A number of people viewed the video. According to this company, what they
did is totally new in 3D. Does anyone know with any certainty that the technology
here is really new, or has this been done already? That is, using only a laser to
display a 3D image in the air (or water)?
I would think that this technology could have a great many uses in the future,
once/if it is perfected over the years.
I guess no one knows. That's ok. I tried to find more information. There is
very little at this point. Probably because it isn't a ready for prime time product.
One comment is this:
Although today we can witness a lot of so-called 3D display on the market, they all make use of a technology that tricks human brain into thinking that the person is watching 3D content. The latest invention, however, does not provide an optical illusion but can naturally show 3D content in the air...without any screen.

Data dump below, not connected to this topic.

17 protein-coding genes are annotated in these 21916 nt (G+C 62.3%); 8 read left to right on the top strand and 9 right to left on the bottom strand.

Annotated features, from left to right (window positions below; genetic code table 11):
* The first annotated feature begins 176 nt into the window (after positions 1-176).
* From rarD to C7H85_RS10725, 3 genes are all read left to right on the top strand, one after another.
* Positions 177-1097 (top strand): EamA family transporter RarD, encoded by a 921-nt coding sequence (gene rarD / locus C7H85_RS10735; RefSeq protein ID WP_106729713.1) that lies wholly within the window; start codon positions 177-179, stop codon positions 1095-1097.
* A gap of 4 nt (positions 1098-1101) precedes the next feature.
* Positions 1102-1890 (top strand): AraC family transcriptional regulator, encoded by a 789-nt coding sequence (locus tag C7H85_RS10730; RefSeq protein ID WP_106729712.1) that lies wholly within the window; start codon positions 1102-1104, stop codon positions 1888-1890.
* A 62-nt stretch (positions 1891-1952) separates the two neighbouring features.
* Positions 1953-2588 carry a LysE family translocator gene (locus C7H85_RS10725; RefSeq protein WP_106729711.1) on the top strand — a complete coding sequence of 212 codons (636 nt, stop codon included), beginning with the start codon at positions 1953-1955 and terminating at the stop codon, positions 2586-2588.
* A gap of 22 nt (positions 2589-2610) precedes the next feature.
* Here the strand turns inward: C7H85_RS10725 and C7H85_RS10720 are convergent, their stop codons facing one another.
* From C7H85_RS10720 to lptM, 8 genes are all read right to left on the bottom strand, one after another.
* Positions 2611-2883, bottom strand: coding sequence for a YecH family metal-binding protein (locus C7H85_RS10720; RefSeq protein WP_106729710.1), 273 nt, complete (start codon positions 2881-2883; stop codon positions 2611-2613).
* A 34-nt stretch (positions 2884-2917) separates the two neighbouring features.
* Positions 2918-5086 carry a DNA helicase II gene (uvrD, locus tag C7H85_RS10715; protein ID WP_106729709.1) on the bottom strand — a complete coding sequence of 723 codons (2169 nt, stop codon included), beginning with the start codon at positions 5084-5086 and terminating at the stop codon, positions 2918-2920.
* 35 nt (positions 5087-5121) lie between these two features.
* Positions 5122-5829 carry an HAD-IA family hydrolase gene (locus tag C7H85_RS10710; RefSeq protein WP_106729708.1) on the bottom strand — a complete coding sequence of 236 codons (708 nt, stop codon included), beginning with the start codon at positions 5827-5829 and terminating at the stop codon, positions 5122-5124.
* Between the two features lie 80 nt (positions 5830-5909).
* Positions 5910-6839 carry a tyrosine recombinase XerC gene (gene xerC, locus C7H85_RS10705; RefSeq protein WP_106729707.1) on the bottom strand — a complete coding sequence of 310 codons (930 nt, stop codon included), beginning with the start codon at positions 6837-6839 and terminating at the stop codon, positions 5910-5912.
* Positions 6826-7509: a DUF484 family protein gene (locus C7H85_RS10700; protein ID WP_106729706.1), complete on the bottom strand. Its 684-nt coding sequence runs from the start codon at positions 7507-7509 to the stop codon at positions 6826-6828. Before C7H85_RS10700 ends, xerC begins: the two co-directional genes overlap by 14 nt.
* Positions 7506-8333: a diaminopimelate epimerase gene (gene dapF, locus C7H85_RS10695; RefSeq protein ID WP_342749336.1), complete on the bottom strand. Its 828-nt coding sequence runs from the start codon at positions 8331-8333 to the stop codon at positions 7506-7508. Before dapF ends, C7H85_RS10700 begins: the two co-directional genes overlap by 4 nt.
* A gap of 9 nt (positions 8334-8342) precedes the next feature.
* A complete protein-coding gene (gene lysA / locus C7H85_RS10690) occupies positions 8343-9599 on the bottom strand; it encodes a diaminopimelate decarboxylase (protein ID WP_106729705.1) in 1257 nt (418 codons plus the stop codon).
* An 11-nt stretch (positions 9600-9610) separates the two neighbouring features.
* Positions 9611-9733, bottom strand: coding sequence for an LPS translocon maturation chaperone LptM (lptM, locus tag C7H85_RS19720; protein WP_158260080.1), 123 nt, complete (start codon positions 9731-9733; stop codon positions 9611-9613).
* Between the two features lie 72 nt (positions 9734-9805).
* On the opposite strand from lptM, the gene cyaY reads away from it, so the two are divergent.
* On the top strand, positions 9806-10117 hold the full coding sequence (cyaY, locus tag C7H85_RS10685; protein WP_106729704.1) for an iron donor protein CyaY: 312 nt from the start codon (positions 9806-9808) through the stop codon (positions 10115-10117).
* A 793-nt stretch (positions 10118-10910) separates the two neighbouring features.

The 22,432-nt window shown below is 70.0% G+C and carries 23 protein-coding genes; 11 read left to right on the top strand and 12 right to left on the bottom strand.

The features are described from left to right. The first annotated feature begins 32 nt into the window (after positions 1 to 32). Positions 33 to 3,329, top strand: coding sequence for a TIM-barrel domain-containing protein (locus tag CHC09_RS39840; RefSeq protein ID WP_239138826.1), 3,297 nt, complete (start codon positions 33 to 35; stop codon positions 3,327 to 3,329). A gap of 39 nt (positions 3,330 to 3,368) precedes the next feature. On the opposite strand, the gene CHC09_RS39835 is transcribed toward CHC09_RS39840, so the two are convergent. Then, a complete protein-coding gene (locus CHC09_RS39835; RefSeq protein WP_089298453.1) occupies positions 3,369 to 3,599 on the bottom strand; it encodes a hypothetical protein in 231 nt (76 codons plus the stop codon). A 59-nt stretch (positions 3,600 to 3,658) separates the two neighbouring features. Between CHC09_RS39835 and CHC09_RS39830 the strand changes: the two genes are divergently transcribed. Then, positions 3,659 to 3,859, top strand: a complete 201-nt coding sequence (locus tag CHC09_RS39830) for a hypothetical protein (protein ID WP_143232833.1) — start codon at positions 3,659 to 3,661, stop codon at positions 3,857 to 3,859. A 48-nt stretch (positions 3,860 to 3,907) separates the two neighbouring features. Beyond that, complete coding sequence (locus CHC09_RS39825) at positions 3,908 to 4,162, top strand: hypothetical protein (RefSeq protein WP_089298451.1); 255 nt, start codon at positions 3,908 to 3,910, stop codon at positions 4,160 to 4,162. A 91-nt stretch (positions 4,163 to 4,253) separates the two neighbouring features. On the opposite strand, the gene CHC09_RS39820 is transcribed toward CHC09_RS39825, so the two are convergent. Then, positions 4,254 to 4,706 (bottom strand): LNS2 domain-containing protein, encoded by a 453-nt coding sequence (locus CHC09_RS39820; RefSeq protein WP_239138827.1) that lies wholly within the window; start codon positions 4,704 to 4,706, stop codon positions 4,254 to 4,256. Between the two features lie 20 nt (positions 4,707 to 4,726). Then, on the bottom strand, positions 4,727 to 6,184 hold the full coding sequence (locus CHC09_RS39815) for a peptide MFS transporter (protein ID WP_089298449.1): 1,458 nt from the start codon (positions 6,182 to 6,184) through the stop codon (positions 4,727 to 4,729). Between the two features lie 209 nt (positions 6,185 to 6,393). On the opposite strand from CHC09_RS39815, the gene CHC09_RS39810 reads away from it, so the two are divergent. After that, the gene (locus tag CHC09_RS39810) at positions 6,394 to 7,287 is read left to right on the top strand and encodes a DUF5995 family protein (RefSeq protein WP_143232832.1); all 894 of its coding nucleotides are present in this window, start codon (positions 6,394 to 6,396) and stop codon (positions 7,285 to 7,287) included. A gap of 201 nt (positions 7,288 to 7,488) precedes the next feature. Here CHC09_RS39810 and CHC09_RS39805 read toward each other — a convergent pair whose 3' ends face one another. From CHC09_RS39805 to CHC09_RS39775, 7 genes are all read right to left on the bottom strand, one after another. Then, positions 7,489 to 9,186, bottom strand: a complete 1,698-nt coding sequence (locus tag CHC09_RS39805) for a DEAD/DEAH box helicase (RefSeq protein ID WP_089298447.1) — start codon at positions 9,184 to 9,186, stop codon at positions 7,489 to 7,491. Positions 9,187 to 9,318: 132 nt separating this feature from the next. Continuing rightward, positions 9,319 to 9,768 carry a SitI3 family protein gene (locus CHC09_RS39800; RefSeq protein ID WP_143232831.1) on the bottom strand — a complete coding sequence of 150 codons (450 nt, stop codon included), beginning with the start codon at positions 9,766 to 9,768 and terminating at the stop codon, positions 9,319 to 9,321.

Another comment here:
While most 3D displays available today involve a form of optical illusion that depends on the parallax or disparity inherent in human binocular vision, this new system, which can function in air... ,needs no screen of any sort...
Last comment here:
"Most current 3D devices project pictures onto a 2D screen, and make the pictures appear 3D through an optical illusion. But this device actually shows images in mid-air, so a feature of this system is that it enables 3D objects to be viewed naturally." said Burton engineer Hayato Watanabe.
The Burton system functions by focusing laser light into points which stimulate oxygen and nitrogen molecules in the air to a plasma excitation level. Computer control of the laser's position can cause the dots to coalesce into recognizable patterns very similar to a hologram, but literally in thin air.
Amazing thanks. I had seen a light show emitting a bunch of blittering rays displaying 2d images in some kind of gas in the early 90's, but not to this degree of 3D and that amazing show of triangles seemingly floating in the air.
The following user says Thank You to Cloudy for this post: